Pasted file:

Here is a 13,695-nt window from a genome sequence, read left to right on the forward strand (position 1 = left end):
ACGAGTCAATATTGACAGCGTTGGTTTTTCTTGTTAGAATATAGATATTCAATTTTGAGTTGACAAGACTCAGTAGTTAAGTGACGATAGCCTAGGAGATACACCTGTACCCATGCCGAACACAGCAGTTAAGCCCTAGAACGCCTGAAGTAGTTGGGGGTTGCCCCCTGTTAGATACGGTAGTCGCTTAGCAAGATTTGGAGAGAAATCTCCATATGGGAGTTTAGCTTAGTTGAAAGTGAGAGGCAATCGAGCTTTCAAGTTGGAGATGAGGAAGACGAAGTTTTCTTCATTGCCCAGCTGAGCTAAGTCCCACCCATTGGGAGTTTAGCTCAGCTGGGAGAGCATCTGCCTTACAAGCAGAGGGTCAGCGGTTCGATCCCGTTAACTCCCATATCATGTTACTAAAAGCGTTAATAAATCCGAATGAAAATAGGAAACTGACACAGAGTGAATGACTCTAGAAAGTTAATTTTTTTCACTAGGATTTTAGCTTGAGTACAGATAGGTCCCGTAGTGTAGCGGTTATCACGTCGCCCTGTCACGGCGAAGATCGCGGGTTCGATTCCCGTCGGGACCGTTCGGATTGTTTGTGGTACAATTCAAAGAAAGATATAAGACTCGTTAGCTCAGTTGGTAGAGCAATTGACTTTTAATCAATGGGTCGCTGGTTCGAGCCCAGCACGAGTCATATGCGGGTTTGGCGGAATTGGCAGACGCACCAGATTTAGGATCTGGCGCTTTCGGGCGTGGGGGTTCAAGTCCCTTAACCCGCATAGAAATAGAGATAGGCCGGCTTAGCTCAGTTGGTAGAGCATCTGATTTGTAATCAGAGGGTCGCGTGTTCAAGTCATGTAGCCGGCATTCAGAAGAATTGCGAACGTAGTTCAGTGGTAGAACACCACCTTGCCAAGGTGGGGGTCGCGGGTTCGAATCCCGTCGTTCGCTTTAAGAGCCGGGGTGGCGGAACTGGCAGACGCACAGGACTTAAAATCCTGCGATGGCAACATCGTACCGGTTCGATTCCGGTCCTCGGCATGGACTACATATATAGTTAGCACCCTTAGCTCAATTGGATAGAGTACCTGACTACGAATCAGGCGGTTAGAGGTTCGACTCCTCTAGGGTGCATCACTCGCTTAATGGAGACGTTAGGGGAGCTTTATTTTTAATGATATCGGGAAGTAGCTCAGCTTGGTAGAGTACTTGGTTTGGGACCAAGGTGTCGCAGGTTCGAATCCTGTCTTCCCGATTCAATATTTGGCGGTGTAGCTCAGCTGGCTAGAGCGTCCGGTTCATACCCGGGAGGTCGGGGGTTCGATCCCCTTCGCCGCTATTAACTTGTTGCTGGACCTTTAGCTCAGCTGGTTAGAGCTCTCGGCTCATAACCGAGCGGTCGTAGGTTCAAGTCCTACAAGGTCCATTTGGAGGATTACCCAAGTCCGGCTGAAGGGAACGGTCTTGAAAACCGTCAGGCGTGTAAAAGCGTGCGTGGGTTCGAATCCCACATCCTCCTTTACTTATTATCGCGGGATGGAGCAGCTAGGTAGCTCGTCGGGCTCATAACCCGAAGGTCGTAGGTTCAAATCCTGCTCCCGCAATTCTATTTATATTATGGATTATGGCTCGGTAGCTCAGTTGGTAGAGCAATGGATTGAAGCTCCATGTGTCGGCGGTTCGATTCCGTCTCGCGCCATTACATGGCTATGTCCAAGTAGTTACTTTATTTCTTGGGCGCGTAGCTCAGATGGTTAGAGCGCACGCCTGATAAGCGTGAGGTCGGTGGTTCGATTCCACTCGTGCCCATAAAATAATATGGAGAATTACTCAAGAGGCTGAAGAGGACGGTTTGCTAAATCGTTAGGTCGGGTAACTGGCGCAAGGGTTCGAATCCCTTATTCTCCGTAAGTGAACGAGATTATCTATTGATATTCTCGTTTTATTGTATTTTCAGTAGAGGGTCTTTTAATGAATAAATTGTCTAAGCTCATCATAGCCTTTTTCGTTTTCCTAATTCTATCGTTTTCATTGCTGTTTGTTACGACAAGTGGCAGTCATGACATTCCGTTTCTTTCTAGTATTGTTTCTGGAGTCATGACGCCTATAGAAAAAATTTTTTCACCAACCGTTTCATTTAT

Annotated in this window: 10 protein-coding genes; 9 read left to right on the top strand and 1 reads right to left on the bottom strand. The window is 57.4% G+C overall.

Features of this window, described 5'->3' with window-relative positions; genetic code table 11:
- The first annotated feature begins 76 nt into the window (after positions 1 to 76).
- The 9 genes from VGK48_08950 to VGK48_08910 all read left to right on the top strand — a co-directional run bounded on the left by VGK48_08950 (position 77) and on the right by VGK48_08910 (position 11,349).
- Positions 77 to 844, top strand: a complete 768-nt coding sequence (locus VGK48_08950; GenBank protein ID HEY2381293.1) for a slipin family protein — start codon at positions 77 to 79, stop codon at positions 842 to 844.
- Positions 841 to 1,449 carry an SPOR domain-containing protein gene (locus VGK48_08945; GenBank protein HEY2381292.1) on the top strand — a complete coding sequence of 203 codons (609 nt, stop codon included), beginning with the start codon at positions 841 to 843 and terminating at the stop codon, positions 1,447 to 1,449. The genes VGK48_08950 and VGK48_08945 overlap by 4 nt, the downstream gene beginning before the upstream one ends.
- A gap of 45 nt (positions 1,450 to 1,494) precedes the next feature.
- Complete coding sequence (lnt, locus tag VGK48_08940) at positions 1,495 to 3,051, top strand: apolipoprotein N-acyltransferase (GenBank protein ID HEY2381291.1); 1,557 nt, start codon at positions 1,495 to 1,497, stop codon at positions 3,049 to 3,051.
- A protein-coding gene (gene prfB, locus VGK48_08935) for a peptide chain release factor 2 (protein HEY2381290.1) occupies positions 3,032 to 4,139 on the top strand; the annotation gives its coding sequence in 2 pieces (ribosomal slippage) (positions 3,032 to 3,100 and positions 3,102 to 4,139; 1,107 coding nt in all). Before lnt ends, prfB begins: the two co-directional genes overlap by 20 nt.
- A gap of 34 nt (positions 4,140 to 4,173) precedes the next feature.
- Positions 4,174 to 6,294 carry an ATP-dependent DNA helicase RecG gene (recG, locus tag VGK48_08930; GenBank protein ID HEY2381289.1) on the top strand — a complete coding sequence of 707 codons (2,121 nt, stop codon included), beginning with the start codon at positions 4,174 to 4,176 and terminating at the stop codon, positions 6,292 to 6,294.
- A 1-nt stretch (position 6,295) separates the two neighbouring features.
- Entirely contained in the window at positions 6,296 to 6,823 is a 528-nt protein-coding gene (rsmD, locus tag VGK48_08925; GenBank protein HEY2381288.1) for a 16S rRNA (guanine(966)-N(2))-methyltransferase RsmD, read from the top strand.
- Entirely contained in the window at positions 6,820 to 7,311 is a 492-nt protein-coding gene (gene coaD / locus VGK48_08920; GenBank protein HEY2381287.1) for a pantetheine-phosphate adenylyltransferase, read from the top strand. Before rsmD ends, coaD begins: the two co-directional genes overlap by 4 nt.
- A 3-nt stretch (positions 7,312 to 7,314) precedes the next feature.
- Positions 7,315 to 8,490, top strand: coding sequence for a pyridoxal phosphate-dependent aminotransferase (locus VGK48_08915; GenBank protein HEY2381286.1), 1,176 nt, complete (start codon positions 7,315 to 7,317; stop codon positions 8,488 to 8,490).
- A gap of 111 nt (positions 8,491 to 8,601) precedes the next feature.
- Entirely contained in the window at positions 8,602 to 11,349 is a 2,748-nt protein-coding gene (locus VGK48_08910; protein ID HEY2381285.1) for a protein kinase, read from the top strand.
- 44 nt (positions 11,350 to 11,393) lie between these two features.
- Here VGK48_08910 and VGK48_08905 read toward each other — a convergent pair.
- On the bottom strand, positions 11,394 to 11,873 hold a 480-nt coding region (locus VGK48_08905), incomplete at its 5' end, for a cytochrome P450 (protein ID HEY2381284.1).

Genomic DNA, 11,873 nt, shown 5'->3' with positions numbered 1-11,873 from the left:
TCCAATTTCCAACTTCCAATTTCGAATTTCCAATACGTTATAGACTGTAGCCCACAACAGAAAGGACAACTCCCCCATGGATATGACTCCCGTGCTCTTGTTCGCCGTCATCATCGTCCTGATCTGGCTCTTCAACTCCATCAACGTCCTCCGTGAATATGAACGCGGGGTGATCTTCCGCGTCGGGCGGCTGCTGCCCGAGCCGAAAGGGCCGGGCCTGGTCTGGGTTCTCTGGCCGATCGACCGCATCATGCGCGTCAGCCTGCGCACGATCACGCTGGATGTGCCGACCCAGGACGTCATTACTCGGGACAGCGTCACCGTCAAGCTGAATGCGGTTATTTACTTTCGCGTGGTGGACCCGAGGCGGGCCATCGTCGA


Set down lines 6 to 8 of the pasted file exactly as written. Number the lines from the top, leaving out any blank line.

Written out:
- The 9 genes from VGK48_08950 to VGK48_08910 all read left to right on the top strand — a co-directional run bounded on the left by VGK48_08950 (position 77) and on the right by VGK48_08910 (position 11,349).
- Positions 77 to 844, top strand: a complete 768-nt coding sequence (locus VGK48_08950; GenBank protein ID HEY2381293.1) for a slipin family protein — start codon at positions 77 to 79, stop codon at positions 842 to 844.
- Positions 841 to 1,449 carry an SPOR domain-containing protein gene (locus VGK48_08945; GenBank protein HEY2381292.1) on the top strand — a complete coding sequence of 203 codons (609 nt, stop codon included), beginning with the start codon at positions 841 to 843 and terminating at the stop codon, positions 1,447 to 1,449. The genes VGK48_08950 and VGK48_08945 overlap by 4 nt, the downstream gene beginning before the upstream one ends.